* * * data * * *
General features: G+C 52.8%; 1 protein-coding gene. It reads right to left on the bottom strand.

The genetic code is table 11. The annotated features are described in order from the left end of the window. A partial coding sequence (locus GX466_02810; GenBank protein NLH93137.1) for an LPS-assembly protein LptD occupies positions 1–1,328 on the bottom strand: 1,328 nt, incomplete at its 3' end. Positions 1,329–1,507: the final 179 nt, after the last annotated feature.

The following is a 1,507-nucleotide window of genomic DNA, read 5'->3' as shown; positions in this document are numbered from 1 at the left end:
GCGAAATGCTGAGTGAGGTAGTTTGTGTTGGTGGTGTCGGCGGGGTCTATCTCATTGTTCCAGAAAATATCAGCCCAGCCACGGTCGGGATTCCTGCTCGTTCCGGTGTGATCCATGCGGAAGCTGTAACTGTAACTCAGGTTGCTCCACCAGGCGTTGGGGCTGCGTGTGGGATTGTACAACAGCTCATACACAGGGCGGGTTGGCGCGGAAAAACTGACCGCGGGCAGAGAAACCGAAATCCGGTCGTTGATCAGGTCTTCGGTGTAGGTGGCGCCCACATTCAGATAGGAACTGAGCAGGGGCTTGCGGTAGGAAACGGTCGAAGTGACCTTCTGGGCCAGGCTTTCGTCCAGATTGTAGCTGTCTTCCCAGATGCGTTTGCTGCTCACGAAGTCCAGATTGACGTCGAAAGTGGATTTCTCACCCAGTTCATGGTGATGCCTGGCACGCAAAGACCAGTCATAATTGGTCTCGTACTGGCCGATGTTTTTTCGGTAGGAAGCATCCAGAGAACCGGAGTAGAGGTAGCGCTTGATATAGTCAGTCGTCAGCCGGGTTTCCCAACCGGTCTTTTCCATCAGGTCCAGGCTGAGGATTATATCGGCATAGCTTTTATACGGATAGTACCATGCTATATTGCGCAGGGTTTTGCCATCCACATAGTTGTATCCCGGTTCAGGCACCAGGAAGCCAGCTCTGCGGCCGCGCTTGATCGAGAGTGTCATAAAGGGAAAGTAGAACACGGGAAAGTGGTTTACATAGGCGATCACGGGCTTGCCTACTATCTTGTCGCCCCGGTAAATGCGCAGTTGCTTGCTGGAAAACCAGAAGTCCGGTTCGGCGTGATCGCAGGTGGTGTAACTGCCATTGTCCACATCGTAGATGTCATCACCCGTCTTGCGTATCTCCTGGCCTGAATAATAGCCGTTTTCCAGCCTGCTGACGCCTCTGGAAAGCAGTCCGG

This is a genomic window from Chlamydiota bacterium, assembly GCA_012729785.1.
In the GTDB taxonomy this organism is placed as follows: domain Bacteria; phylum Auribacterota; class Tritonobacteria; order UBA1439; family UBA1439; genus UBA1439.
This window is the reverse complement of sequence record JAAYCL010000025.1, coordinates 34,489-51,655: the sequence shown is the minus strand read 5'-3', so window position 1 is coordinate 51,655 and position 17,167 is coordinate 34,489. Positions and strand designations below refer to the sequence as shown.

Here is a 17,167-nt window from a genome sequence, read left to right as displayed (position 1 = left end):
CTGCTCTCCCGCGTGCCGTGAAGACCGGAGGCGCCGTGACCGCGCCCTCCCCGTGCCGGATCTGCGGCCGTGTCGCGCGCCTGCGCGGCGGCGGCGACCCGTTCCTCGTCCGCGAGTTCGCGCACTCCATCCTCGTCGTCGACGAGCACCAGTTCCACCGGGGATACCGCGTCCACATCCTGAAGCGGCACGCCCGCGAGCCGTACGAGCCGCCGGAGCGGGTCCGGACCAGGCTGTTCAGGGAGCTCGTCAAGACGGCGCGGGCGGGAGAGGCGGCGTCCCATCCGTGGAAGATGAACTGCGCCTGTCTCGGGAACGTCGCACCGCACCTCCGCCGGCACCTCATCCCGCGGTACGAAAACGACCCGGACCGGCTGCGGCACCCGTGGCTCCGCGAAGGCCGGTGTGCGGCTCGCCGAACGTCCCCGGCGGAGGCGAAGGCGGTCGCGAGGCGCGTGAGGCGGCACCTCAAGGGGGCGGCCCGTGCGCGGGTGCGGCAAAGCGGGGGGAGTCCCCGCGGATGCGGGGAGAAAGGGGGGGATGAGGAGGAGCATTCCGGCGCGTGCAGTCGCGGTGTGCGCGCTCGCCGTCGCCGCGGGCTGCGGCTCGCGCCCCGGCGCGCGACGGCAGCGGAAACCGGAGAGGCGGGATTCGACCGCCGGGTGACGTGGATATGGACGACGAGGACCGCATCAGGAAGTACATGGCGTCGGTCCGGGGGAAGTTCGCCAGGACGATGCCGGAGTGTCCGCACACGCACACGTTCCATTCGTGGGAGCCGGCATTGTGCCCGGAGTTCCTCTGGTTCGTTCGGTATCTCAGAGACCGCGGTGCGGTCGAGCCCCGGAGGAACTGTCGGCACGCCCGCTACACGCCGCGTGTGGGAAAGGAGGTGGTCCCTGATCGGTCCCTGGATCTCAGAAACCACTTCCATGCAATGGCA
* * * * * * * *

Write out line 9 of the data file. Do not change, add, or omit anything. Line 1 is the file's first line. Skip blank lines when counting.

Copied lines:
CTGCTCTCCCGCGTGCCGTGAAGACCGGAGGCGCCGTGACCGCGCCCTCCCCGTGCCGGATCTGCGGCCGTGTCGCGCGCCTGCGCGGCGGCGGCGACCCGTTCCTCGTCCGCGAGTTCGCGCACTCCATCCTCGTCGTCGACGAGCACCAGTTCCACCGGGGATACCGCGTCCACATCCTGAAGCGGCACGCCCGCGAGCCGTACGAGCCGCCGGAGCGGGTCCGGACCAGGCTGTTCAGGGAGCTCGTCAAGACGGCGCGGGCGGGAGAGGCGGCGTCCCATCCGTGGAAGATGAACTGCGCCTGTCTCGGGAACGTCGCACCGCACCTCCGCCGGCACCTCATCCCGCGGTACGAAAACGACCCGGACCGGCTGCGGCACCCGTGGCTCCGCGAAGGCCGGTGTGCGGCTCGCCGAACGTCCCCGGCGGAGGCGAAGGCGGTCGCGAGGCGCGTGAGGCGGCACCTCAAGGGGGCGGCCCGTGCGCGGGTGCGGCAAAGCGGGGGGAGTCCCCGCGGATGCGGGGAGAAAGGGGGGGATGAGGAGGAGCATTCCGGCGCGTGCAGTCGCGGTGTGCGCGCTCGCCGTCGCCGCGGGCTGCGGCTCGCGCCCCGGCGCGCGACGGCAGCGGAAACCGGAGAGGCGGGATTCGACCGCCGGGTGACGTGGATATGGACGACGAGGACCGCATCAGGAAGTACATGGCGTCGGTCCGGGGGAAGTTCGCCAGGACGATGCCGGAGTGTCCGCACACGCACACGTTCCATTCGTGGGAGCCGGCATTGTGCCCGGAGTTCCTCTGGTTCGTTCGGTATCTCAGAGACCGCGGTGCGGTCGAGCCCCGGAGGAACTGTCGGCACGCCCGCTACACGCCGCGTGTGGGAAAGGAGGTGGTCCCTGATCGGTCCCTGGATCTCAGAAACCACTTCCATGCAATGGCA